Since I lost my vision, I have not had access to maps. It is true that I get my hands on a good tactile map from time to time. However, those instances are very rare. Sighted people have access to an abundance of maps. They can look at maps in Google Maps or Apple Maps. They can look at the plethora of maps that are embedded on many websites. All those maps are completely 100% unusable for those of us with blindness. Obviously, we can’t see them. I’ve tried to print many of them on my tactile graphics printer. They are completely illegible.
That’s why the accessibility team here at SAS created non-visual digital maps. We call them “non-visual” because they are designed to be explored using non-visual methods. We call them “digital” because they can be accessed in a web browser. As a result, people with blindness can access an infinite number of non-visual digital maps on the world wide web.
Over the past few months, I’ve demonstrated non-visual digital maps to many people with blindness. They “get it” instantly. Several of them are using the technology to expand their mobility and understanding of the physical world.
I’ve also demonstrated non-visual digital maps for many sighted O&M instructors. In general, they don’t “get it”. The purpose of this post is to help sighted O&M instructors learn the benefits of non-visual digital maps so they can incorporate them into their lessons with students and clients.
It is easy to forget that people with blindness interact with the world using non-visual methods. That interaction is primarily auditory and tactile. As a result, technologies that are designed for users with blindness are designed primarily for auditory and/or tactile interaction. For example, when you look at braille visually it does not look like normal print. Braille is optimized for tactile interaction.
The same is true for non-visual digital maps. They are primarily designed for auditory interaction. As a result, when you look at a non-visual digital map with your eyes you will not see what you expect to see when looking at a “map”.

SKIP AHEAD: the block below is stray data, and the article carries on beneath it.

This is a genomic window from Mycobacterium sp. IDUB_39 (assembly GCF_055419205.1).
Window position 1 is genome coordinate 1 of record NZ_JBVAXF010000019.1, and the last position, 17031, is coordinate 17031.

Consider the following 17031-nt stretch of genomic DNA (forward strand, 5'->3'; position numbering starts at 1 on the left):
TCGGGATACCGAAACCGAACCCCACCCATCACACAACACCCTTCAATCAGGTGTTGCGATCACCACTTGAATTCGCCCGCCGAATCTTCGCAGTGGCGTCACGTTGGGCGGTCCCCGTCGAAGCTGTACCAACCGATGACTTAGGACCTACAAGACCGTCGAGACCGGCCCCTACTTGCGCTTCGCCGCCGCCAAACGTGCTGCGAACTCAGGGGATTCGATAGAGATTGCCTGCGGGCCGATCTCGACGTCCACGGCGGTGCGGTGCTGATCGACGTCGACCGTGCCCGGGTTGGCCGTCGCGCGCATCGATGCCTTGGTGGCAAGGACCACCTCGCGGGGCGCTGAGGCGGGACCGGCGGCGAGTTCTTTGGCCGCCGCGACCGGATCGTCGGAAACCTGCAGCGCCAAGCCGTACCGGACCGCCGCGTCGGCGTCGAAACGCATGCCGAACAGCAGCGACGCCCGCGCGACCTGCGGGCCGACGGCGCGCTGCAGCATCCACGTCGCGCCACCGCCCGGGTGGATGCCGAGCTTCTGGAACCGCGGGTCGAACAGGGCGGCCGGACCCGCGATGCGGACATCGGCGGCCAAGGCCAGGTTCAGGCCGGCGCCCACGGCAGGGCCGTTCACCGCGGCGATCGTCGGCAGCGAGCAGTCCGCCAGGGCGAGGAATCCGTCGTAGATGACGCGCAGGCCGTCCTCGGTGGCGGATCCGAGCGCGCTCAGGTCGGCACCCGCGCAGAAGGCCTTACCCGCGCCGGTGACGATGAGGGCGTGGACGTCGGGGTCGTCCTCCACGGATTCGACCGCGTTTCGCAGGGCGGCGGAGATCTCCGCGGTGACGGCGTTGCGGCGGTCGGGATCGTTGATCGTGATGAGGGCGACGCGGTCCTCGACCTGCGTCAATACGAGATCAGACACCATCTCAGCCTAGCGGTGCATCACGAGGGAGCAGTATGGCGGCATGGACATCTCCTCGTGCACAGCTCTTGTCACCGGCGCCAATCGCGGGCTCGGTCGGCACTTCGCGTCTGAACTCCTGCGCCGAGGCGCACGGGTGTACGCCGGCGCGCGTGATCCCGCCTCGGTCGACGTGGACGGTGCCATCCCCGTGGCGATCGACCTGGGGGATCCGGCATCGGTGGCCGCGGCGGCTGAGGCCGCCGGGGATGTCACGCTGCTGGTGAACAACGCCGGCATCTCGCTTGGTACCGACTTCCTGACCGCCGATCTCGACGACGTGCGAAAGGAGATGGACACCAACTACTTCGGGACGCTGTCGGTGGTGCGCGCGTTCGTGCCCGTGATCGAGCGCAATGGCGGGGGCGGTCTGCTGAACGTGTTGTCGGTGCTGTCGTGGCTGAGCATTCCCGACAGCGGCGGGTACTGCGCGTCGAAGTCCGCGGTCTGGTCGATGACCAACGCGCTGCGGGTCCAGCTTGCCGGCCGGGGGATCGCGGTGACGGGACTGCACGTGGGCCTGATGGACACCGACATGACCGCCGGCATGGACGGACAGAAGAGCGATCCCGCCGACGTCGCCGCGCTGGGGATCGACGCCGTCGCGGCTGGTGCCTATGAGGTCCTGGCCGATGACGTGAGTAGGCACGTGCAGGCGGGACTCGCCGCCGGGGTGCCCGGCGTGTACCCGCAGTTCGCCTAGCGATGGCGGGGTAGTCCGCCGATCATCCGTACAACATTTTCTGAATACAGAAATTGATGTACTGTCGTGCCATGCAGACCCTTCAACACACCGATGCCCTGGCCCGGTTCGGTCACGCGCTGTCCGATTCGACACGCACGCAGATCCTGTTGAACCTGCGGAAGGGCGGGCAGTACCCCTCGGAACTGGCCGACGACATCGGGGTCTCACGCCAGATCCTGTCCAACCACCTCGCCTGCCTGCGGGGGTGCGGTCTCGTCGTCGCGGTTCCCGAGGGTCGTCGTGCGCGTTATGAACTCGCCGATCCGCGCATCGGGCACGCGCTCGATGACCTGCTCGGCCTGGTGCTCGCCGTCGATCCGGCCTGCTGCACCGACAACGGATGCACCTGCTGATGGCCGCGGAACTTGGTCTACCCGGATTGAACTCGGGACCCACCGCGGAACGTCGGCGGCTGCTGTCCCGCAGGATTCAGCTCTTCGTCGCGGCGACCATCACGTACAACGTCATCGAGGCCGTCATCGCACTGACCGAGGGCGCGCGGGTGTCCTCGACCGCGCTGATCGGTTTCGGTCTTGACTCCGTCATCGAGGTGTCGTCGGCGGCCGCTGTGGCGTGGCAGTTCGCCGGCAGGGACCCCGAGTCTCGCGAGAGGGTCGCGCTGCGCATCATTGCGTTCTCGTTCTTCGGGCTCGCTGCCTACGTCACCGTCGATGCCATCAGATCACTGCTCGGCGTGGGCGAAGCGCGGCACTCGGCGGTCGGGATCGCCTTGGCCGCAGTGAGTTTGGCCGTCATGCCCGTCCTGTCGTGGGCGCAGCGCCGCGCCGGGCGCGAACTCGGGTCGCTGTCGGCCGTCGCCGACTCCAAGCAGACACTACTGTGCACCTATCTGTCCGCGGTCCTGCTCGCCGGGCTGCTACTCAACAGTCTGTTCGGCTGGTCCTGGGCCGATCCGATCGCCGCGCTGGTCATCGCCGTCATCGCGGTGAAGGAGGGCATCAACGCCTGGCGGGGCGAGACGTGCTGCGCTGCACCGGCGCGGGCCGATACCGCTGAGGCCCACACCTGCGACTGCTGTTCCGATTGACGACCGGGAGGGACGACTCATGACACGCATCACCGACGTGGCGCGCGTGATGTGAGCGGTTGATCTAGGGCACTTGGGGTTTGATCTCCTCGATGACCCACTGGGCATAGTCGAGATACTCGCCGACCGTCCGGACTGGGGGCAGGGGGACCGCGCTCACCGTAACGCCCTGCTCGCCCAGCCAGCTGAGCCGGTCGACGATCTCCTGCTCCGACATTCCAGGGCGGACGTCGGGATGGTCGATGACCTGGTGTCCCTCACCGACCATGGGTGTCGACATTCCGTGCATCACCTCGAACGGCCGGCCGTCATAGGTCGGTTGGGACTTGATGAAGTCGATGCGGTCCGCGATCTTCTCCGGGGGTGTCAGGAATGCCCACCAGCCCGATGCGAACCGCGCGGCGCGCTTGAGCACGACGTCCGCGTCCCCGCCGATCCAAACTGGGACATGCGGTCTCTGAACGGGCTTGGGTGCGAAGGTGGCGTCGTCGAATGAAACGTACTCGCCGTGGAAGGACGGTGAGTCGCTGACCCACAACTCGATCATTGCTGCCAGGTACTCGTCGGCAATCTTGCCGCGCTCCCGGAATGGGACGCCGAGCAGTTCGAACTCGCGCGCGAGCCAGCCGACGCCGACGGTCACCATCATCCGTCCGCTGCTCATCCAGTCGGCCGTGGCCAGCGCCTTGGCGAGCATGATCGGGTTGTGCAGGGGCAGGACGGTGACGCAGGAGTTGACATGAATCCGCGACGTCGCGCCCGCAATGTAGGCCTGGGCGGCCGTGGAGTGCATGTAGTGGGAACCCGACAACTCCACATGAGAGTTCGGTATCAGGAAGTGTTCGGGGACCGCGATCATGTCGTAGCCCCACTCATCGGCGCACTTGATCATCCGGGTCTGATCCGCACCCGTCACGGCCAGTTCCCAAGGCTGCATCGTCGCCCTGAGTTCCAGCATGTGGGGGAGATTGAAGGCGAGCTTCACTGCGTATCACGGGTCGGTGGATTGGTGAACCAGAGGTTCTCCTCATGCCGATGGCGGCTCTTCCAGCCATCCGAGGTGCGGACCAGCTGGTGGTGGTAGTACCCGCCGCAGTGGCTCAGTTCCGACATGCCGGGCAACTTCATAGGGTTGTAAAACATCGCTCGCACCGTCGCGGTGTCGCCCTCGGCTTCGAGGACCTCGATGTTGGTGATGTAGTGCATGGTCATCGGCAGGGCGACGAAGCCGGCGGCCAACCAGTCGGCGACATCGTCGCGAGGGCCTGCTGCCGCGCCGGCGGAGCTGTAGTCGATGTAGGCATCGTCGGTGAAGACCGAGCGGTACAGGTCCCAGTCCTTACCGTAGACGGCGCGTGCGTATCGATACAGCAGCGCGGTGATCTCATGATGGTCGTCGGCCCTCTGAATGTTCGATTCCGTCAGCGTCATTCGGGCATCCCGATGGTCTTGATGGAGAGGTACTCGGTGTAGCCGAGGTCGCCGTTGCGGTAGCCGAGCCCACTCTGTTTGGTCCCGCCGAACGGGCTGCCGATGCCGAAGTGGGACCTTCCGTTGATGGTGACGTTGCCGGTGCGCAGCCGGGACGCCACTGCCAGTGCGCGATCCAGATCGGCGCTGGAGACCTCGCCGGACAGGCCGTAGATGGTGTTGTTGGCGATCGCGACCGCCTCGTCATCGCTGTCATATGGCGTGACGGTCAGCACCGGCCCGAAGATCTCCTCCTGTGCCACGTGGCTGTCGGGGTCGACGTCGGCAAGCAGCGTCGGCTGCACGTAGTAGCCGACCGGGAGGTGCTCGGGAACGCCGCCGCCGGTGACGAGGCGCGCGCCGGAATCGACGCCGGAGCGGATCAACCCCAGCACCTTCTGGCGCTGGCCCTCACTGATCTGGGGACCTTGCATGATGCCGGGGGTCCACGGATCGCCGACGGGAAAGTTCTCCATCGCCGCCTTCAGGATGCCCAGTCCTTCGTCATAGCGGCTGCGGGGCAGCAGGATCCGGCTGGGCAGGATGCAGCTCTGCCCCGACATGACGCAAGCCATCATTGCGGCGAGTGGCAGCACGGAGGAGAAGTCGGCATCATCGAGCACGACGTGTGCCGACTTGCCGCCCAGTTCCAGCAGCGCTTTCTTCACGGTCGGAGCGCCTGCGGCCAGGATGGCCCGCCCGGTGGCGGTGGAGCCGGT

While exploring a non-visual digital map, it is essential that users wear headphones or earbuds. That will enable users to hear the location of objects they encounter within the map. The location of objects is conveyed using 3D spatial sound.
When I lost my vision, my O&M instructor taught me how to use a long cane. When I hold my long cane in my hand and extend my arm, the tip of my cane is about four feet in front of me. If I swing the cane in an arc, I can feel the direction and distance of nearby objects relative to my physical location.
Similarly, users explore non-visual digital maps using a “virtual” cane. They can swing their virtual cane clockwise or counter-clockwise. As the cane encounters an object within the map, the user hears the direction and distance of that object relative to their virtual location within the map. Users also hear the name of each object they detect with their virtual cane.
Users can quickly change their virtual location within the map. For example, if a user detects an object of interest, they can press a key on their keyboard to move to the object. Users can also search the entire map for objects of interest and jump directly to any object.
The combination of virtual location and virtual cane enables users to systematically explore a non-visual digital map. While doing so, they build a mental map of the objects and their relative position to each other.
Now you know the basics of non-visual maps. It’s time to look at a case study that shows how a non-visual digital map enabled Victor, a rising freshman at Elon University, to build a mental map of the university’s campus.
Now you’re ready to create your own non-visual digital maps and start using them with your students and clients.
By Ed Summers